2016 was the hottest year on record, setting a new high for the third year in a row, with scientists firmly putting the blame on human activities that drive climate change.
The final data for 2016 was released on Wednesday by the three key agencies – the UK Met Office and Nasa and Noaa in the US – and showed 16 of the 17 hottest years on record have been this century.
With climate sceptics moving into the White House, the Guardian is spending 24 hours focusing on climate change – and what we can all do to help save the planet. Direct temperature measurements stretch back to 1880, but scientific research indicates the world was last this warm about 115,000 years ago and that the planet has not experienced such high levels of carbon dioxide in the atmosphere for 4m years.
In 2016, global warming delivered scorching temperatures around the world. The resulting extreme weather means the impacts of climate change on people are coming sooner and with more ferocity than expected, according to scientists.
The natural El Niño climate phenomenon, which helped ramp up temperatures to “shocking” levels in early 2016, has now waned, but carbon emissions were the major factor and will continue to drive rising heat.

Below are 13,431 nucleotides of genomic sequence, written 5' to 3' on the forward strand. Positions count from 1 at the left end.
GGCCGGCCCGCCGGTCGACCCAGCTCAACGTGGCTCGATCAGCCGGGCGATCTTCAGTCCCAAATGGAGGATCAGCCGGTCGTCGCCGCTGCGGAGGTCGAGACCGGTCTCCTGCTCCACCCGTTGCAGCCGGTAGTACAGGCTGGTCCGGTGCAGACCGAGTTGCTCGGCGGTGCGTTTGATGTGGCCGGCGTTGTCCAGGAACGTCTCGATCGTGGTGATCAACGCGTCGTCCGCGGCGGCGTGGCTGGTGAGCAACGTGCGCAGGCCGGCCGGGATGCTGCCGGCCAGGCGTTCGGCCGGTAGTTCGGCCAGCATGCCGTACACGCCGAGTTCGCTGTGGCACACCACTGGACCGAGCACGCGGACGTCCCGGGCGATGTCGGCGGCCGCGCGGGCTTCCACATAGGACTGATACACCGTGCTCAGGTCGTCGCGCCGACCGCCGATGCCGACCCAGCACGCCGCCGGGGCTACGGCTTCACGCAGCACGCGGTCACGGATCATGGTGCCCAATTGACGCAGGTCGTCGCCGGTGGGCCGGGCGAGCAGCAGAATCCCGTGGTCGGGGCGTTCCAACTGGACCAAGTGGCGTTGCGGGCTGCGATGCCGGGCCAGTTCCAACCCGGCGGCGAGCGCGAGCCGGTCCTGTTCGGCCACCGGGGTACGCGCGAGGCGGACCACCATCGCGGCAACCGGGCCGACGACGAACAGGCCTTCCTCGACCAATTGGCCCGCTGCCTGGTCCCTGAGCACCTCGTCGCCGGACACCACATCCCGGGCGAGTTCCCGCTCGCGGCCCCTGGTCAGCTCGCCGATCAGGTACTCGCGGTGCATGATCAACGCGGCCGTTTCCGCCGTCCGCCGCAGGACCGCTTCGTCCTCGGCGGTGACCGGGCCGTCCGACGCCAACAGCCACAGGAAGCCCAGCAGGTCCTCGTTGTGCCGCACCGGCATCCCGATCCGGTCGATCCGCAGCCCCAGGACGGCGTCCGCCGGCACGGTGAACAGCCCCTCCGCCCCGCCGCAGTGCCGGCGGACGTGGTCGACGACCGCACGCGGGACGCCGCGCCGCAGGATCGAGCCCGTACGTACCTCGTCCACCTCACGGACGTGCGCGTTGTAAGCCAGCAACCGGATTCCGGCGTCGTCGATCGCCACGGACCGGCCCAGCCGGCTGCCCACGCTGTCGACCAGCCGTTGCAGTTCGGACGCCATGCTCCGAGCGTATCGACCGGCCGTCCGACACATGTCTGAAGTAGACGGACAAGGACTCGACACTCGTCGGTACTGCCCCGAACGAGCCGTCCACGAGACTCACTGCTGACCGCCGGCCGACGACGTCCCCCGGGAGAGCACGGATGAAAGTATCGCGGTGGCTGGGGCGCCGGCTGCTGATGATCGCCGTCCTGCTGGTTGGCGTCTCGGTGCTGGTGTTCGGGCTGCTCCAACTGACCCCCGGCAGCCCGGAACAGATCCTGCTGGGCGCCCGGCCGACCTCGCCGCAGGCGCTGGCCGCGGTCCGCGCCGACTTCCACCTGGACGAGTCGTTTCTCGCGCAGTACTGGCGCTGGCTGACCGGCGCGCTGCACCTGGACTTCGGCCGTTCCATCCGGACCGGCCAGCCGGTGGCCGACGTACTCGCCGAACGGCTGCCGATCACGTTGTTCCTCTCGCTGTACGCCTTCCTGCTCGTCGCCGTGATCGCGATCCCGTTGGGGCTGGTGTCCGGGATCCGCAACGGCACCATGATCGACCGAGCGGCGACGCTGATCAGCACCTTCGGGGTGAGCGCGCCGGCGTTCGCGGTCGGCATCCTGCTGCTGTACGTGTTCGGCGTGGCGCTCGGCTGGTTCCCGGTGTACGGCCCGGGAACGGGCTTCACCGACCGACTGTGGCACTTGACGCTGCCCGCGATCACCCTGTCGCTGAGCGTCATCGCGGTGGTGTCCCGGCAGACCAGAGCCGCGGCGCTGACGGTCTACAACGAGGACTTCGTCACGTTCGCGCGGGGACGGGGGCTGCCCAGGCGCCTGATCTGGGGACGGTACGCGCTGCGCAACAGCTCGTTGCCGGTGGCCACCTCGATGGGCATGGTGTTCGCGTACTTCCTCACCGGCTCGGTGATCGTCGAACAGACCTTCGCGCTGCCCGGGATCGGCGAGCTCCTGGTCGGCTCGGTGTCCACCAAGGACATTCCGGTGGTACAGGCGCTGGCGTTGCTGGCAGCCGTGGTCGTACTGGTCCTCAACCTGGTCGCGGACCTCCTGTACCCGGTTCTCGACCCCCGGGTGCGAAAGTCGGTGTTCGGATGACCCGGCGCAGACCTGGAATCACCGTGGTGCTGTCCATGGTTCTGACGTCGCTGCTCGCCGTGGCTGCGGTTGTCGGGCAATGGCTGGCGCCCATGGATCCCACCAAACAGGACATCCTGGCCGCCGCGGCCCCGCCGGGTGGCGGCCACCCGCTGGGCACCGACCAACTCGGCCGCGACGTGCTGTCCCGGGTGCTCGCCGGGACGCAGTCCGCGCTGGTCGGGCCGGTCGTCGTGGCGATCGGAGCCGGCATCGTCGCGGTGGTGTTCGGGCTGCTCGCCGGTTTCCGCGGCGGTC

Gavin Schmidt, director of Nasa’s Goddard Institute for Space Studies, said: “El Niño was a factor this year, but both 2015 and 2016 would have been records even without it.” He said about 90% of the warming signal in 2016 was due to rising greenhouse gas emissions. He expects 2017 to be another extremely hot year.
The new data shows the Earth has now risen about 1.1C above the levels seen before the industrial revolution, when large-scale fossil fuel burning began. This brings it perilously close to the 1.5C target included as an aim of the global climate agreement signed in Paris in December 2015.
The head of the World Meteorological Organization (WMO), Petteri Taalas, said in November: “The extra heat from the powerful El Niño event has disappeared. The heat from global warming will continue. Because of climate change, the occurrence and impact of extreme events has risen. ‘Once in a generation’ heatwaves and flooding are becoming more regular.”
A WMO report said human-induced global warming had contributed to at least half the extreme weather events studied in recent years, with the risk of extreme heat increasing by 10 times in some cases.
Damian Carrington – Wednesday 18 January for The Guardian